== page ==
Difference between copyright and trademark

Federal Trade Commission

Federal Trade Commission office in Washington, DC at night.

(WYTV) – What’s the difference between a copyright and a trademark? Both protect your intellectual property.

Copyright covers an artistic work such as a book or a video. A trademark protects items such as a company brand, its logo, and it also protects your symbols or colors or sounds.

In the “Simpsons” cartoon scripts, it’s called “annoyed grunt.” But Twentieth Century Fox controls Homer Simpson saying “D’oh!”

LucasFilm trademarked the sound of human breathing through a scuba tank regulator better known as Darth Vader’s breathing, also the sound of the lightsaber, it’s actually microphone feedback.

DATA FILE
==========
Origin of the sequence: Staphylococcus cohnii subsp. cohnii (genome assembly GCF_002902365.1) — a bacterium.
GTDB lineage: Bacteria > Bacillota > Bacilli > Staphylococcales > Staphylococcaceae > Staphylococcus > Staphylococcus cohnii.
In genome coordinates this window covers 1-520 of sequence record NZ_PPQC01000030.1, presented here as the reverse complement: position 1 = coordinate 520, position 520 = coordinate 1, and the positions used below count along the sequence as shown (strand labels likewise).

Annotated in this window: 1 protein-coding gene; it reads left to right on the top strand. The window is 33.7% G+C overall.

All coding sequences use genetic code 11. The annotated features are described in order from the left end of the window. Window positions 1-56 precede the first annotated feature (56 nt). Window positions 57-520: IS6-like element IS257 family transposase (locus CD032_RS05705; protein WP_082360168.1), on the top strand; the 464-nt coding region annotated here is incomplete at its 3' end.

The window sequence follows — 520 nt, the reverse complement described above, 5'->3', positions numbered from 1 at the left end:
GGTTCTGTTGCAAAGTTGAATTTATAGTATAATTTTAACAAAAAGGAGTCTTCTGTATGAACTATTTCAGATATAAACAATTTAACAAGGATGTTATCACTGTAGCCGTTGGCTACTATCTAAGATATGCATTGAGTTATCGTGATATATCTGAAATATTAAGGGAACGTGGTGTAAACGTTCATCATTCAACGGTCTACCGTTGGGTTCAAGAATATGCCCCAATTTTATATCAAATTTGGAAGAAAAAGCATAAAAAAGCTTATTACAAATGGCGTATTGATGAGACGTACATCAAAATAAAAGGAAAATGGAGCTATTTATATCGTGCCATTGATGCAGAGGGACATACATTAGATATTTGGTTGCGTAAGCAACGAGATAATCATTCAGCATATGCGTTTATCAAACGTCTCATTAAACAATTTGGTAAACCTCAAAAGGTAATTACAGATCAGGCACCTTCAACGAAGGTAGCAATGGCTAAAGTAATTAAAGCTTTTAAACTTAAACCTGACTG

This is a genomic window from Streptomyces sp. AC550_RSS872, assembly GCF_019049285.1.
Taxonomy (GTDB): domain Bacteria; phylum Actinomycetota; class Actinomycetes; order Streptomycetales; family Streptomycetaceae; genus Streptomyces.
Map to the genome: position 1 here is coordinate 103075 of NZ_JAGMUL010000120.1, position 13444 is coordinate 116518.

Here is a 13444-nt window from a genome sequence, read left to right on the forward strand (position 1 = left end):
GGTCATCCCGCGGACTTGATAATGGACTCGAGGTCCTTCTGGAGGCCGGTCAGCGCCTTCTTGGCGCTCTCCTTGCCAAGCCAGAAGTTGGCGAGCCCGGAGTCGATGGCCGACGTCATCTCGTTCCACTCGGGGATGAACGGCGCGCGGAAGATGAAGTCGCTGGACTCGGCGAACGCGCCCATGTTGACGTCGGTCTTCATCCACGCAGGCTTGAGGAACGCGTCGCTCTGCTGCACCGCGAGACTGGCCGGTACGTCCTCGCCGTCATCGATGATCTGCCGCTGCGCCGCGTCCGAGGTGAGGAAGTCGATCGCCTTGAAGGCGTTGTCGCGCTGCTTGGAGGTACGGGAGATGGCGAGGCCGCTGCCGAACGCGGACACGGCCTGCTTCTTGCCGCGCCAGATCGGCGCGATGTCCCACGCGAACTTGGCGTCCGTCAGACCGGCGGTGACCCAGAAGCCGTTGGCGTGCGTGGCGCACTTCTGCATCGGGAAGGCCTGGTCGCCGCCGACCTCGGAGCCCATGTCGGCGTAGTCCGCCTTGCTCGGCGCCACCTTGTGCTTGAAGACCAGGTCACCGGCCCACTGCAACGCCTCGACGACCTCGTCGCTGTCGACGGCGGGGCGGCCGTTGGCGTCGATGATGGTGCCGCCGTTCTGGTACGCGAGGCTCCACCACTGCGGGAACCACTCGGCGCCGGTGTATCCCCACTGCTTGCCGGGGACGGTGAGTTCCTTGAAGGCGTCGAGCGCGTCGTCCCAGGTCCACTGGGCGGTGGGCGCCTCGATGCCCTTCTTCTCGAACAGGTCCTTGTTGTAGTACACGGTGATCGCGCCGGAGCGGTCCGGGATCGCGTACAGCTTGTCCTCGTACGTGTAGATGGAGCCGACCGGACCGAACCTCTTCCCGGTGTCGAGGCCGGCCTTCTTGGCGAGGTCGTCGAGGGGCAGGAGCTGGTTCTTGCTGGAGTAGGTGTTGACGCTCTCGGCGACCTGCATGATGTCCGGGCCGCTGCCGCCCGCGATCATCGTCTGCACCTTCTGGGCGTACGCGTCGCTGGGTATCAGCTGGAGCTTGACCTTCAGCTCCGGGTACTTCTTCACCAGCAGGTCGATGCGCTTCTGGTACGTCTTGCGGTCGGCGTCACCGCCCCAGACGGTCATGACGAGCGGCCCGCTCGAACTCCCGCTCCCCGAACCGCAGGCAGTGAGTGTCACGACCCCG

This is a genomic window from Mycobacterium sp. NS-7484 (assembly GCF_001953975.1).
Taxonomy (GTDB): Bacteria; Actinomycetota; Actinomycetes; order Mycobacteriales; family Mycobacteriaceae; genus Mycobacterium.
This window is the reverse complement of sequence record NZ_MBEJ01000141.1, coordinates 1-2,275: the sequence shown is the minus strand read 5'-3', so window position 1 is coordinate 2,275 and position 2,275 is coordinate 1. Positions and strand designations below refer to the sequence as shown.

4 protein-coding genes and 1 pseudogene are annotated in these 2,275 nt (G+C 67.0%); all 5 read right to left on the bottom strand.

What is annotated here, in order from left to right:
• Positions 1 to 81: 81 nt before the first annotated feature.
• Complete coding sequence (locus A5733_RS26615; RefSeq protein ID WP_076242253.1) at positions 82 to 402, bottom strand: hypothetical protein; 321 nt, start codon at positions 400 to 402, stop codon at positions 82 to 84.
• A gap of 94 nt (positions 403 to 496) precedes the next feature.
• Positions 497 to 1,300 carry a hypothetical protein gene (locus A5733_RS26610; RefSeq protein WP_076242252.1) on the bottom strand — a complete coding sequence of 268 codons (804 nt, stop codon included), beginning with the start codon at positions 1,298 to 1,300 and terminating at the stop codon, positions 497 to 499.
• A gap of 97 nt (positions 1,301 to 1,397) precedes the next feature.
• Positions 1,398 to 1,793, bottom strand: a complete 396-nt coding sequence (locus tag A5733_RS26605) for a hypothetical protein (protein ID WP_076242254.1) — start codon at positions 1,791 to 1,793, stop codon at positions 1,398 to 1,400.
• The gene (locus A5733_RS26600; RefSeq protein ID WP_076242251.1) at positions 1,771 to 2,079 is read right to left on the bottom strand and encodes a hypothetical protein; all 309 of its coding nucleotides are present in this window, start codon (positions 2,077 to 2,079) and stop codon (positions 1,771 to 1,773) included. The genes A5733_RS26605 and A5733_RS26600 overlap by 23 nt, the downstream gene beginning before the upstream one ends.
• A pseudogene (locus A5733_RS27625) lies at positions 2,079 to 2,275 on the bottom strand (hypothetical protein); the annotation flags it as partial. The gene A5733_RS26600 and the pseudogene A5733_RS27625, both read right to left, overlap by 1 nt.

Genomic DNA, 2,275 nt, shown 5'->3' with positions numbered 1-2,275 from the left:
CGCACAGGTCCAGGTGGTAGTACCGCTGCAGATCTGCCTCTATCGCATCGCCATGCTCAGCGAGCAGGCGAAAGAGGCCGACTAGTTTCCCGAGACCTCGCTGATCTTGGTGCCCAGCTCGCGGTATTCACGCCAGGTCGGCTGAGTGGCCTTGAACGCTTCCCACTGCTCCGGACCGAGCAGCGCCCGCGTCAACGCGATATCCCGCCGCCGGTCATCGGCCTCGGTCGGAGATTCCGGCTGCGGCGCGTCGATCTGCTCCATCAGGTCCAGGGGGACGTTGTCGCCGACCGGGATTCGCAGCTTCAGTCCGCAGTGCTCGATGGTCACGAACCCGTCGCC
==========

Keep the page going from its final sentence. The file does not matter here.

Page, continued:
In the TV show “Law and Order,” it’s the beginning three notes you hear the theme music. Composer Mike Post wrote that along with the show’s theme song. It’s not a sound effect, it’s actually a piece of music that gets a royalty for Post and Universal holds the trademark.

Edgar Rice Burroughs, Inc. protects what Burroughs wrote and it holds the trademark for his hero’s yell that Johnny Weissmuller made it famous.

Pillsbury owns the rights to the Pillsbury Doughboy giggle.

Taco Bell has that bong sound trademarked so the Hamburglar can’t steal it.

The American Family Life Assurance Company, better known as Aflac, has that duck quacking the word “Aflac” trademarked.

And Verizon owns American Online and phased it out. No more trademarked “Welcome,” “You’ve got mail,” and “Goodbye.”

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